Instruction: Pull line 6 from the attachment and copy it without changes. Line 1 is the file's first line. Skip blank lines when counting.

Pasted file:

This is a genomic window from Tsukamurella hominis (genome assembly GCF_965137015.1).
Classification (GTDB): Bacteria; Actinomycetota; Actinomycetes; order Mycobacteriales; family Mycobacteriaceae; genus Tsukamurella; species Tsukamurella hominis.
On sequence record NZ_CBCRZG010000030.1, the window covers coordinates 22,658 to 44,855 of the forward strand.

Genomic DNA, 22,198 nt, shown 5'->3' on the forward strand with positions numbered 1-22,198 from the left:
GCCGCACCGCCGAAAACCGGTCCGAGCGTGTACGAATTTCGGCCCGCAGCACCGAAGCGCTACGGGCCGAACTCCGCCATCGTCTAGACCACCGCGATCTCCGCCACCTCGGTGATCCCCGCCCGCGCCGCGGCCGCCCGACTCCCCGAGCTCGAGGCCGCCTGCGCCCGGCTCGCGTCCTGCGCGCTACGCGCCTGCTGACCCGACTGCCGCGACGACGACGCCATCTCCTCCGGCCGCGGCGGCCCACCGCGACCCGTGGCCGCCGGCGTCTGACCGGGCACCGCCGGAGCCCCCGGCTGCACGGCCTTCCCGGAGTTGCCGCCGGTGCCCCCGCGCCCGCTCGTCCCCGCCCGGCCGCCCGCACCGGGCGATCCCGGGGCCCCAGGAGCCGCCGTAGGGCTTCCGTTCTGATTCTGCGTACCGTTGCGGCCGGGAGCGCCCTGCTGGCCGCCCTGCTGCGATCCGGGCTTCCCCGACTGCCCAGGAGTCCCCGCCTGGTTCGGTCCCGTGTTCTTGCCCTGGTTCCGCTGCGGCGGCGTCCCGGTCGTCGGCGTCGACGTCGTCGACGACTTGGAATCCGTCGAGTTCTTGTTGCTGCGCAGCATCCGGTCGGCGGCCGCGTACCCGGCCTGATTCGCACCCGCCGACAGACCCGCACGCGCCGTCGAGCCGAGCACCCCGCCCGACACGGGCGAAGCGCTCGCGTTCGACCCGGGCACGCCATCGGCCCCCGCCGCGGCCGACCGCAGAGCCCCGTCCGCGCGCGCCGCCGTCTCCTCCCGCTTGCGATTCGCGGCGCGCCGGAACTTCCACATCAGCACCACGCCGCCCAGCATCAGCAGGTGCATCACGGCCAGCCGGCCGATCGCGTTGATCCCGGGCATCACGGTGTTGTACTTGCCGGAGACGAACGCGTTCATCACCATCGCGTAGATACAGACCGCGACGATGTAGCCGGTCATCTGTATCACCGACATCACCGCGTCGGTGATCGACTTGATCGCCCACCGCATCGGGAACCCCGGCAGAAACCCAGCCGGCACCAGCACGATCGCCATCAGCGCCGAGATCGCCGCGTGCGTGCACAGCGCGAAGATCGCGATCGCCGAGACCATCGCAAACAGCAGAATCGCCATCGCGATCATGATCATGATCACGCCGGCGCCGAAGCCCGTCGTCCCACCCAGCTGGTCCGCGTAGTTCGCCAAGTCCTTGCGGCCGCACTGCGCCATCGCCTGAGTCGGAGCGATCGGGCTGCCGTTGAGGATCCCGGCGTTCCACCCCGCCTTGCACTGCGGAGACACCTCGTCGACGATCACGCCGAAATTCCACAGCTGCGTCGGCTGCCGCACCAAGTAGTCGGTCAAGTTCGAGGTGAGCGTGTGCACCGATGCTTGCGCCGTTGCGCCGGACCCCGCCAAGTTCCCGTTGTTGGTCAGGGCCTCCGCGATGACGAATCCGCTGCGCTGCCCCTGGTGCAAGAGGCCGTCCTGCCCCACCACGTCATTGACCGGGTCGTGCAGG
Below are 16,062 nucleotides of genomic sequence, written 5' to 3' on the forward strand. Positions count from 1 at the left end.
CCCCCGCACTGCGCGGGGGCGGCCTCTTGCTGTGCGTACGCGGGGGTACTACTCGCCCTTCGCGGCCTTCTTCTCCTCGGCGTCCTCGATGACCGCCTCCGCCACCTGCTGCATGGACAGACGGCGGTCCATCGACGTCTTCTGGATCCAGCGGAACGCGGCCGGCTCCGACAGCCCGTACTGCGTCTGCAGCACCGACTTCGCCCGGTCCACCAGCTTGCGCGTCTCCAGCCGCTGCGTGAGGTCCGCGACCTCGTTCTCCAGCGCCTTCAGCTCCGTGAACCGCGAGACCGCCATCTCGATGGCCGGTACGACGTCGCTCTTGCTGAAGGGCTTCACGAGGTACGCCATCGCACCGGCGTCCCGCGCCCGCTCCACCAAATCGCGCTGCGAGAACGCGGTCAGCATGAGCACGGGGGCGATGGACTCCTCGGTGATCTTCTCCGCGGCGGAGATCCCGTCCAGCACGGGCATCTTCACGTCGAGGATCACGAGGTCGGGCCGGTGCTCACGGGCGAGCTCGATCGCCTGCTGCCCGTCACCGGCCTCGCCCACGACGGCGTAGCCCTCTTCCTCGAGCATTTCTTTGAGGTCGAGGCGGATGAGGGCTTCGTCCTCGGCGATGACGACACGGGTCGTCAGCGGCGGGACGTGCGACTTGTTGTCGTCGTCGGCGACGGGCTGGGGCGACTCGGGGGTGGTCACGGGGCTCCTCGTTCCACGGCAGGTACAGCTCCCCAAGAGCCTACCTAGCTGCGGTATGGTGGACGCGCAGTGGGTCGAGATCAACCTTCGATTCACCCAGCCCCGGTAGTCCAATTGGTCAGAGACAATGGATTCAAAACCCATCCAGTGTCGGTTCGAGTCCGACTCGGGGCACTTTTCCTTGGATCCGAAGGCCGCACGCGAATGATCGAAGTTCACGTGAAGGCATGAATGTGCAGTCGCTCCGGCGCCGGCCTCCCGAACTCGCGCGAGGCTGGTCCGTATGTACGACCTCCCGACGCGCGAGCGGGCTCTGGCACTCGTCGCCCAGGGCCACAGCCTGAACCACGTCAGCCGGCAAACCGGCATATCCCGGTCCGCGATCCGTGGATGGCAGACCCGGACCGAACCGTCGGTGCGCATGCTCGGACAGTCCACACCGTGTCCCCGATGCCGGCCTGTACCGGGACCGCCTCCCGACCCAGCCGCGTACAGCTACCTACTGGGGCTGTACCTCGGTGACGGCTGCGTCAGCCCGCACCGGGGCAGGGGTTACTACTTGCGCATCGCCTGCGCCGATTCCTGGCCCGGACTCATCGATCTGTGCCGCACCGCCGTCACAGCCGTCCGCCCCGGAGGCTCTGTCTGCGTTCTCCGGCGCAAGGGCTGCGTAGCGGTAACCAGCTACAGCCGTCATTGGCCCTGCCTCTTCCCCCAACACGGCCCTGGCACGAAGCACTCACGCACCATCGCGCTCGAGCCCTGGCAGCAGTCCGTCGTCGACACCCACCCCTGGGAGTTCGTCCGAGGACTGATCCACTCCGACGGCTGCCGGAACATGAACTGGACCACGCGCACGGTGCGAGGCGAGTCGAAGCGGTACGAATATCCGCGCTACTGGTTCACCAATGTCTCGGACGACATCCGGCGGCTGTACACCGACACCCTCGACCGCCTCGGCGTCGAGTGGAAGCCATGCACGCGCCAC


Below are 16,062 nucleotides of genomic sequence, written 5' to 3' on the forward strand. Positions count from 1 at the left end.